In the following year, 1954, Staten Island was involved in three ice breaking operations through 15 December 1954.

In 1955 her home port was changed to Seattle, Washington. Staten Island sailed for Seattle on 19 May 1955, and arrived there on 10 June 1955 for duty with Service Squadron 1. From June through September 1955, she broke ice for ships resupplying the Distant Early Warning Line radar stations, returning to Seattle on 28 September 1955.

Staten Island departed Seattle on 5 July 1956 to lead another convoy of resupply ships bound for the Distand Early Warning Line through the ice, returning to Seattle on 6 September 1956. She was then assigned to Operation Deep Freeze II and departed Seattle for Antarctica on 3 November 1956. Staten Island rendezvoused with cargo ship Wyandot (AKA-92) near the Panama Canal Zone before both continued on for Antarctica, arriving on 15 December 1956 at the Weddell Sea pack ice, and then breaking through the Antarctic Circle on 20 December 1956 en route to Cape Adams. The icebreaker led Wyandot from Cape Adams to Gould Bay where Ellsworth Station was then assembled. She departed Gould Bay on 15 February 1957 to return home to Seattle, arriving there on 5 April 1957.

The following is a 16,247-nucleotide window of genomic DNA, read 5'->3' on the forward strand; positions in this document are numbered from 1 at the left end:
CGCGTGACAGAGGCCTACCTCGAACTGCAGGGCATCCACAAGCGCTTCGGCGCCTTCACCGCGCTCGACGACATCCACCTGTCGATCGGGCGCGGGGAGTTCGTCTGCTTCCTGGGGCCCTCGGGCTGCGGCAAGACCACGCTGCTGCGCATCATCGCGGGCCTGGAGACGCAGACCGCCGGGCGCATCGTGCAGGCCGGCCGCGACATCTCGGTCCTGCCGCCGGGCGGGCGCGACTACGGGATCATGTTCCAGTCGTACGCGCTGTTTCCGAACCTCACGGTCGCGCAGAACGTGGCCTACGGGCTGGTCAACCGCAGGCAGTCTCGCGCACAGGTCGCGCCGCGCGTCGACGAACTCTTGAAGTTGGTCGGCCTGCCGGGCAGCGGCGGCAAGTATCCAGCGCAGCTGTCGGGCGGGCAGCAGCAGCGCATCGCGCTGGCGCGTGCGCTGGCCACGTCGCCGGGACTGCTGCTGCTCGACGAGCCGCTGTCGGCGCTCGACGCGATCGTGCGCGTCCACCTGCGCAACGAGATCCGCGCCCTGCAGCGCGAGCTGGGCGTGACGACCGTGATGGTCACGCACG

On 15 October 1963 while on the summer Arctic mission, the Captain, Commander John Metschel, and a Navy helicopter pilot were lost at sea doing ice reconnaissance. The only remains found were one of the helicopter's pontoons floating at sea.

On 1 February 1966, Staten Island was decommissioned by the United States Navy and struck from the Naval Vessel Register on 1 March 1966.

United States Coast Guard (1963–1973)Edit

She was then transferred to the United States Coast Guard, where she was redesignated USCGC Staten Island (WAGB-278), and home-ported at Seattle. During the summer of 1966, the engineering plant was upgraded and modifications were made to the flight deck and hangar to allow operation of a HH-52A Seaguard Helicopter. The Coast Guard then deployed her to Antarctica as part of that season's "Operation Deep Freeze" on 22 September 1966.

Staten Island returned from her Antarctic voyage on 6 April 1967 and was then sent into the Arctic Ocean above Alaska for four months during the spring and summer of 1967 during which time she ran aground while traveling west from Prudhoe Bay and sustained minor damage. Staten Island then broke ice to assist her sister ship, Northwind (WAGB-282), twice during the 1967 fall ice season; in September 1967 Northwind lost a propeller and became locked in the ice, and she was trapped again in October–November 1967 450 nautical miles (830 km) north-northwest of Point Barrow, Alaska.

During July and August 1968 Staten Island was assigned to conduct an oceanographic survey of the Chukchi Sea-Bering Strait area as part of a cooperative effort between the Coast Guard Oceanographic Unit, the University of Alaska and the University of Washington.